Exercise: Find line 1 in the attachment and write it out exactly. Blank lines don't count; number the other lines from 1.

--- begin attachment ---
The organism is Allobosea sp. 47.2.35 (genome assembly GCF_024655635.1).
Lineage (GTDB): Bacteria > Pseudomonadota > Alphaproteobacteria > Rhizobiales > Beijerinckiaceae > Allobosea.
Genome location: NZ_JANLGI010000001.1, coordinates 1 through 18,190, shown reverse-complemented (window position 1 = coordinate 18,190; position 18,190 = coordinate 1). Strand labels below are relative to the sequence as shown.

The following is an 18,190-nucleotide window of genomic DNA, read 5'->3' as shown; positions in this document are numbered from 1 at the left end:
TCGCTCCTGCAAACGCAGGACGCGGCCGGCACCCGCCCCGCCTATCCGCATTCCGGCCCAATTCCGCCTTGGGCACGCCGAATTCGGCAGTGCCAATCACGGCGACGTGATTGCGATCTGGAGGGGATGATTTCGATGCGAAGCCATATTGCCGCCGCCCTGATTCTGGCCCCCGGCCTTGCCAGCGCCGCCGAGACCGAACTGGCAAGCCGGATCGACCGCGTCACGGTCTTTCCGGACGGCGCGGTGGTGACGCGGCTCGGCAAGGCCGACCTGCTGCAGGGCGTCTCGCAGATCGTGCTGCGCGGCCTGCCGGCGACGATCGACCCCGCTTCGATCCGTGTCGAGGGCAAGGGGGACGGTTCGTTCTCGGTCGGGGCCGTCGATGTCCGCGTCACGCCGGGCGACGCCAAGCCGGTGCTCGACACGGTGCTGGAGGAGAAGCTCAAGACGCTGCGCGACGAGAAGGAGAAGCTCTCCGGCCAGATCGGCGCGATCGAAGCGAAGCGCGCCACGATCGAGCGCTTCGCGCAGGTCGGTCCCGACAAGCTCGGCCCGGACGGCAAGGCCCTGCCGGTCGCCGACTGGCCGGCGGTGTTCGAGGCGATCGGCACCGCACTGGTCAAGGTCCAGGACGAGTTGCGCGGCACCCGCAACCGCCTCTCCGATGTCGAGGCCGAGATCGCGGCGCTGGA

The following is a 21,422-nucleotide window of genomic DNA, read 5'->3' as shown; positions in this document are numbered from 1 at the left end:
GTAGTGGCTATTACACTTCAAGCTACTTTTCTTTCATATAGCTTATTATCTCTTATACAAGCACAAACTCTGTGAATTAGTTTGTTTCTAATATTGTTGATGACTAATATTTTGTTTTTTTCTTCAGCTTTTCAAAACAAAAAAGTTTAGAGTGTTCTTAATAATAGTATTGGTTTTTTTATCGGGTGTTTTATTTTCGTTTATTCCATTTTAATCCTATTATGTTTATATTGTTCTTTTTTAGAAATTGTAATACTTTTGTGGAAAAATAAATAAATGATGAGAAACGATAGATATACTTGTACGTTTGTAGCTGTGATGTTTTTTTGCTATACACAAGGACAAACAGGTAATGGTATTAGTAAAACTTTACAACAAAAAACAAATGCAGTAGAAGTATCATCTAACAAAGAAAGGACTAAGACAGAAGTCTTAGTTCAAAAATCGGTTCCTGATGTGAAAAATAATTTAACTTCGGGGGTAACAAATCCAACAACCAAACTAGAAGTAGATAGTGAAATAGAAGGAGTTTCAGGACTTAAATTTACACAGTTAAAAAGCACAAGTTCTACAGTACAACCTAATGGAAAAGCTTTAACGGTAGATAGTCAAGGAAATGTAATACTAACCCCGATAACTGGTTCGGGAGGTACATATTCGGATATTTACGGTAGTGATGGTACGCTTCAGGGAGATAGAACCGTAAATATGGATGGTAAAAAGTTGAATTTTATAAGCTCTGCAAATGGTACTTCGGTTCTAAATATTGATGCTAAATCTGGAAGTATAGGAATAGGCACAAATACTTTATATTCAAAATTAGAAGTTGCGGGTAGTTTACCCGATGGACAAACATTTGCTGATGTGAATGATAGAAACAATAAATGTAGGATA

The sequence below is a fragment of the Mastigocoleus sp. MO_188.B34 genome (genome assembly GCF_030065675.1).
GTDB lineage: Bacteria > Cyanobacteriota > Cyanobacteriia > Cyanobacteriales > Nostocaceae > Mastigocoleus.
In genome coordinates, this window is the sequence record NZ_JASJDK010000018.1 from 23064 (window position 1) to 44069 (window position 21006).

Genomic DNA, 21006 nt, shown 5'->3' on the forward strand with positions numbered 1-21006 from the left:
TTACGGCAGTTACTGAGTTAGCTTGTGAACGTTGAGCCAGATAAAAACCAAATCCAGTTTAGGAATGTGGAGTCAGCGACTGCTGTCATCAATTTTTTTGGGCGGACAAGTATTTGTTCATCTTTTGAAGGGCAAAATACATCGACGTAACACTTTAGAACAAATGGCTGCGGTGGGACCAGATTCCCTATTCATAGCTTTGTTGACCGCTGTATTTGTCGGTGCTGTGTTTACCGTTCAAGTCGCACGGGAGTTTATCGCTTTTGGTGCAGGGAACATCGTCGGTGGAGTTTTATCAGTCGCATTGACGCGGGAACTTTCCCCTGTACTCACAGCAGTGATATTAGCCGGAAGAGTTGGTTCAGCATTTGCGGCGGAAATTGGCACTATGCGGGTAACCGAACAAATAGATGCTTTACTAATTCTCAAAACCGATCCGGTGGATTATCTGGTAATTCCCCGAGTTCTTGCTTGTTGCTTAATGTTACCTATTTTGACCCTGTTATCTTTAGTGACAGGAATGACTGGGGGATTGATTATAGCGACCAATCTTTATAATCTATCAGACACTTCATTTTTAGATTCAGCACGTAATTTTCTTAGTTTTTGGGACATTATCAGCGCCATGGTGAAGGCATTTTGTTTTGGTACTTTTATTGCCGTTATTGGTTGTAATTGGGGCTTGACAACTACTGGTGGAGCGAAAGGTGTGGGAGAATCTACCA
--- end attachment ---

The organism is Allobosea sp. 47.2.35 (genome assembly GCF_024655635.1).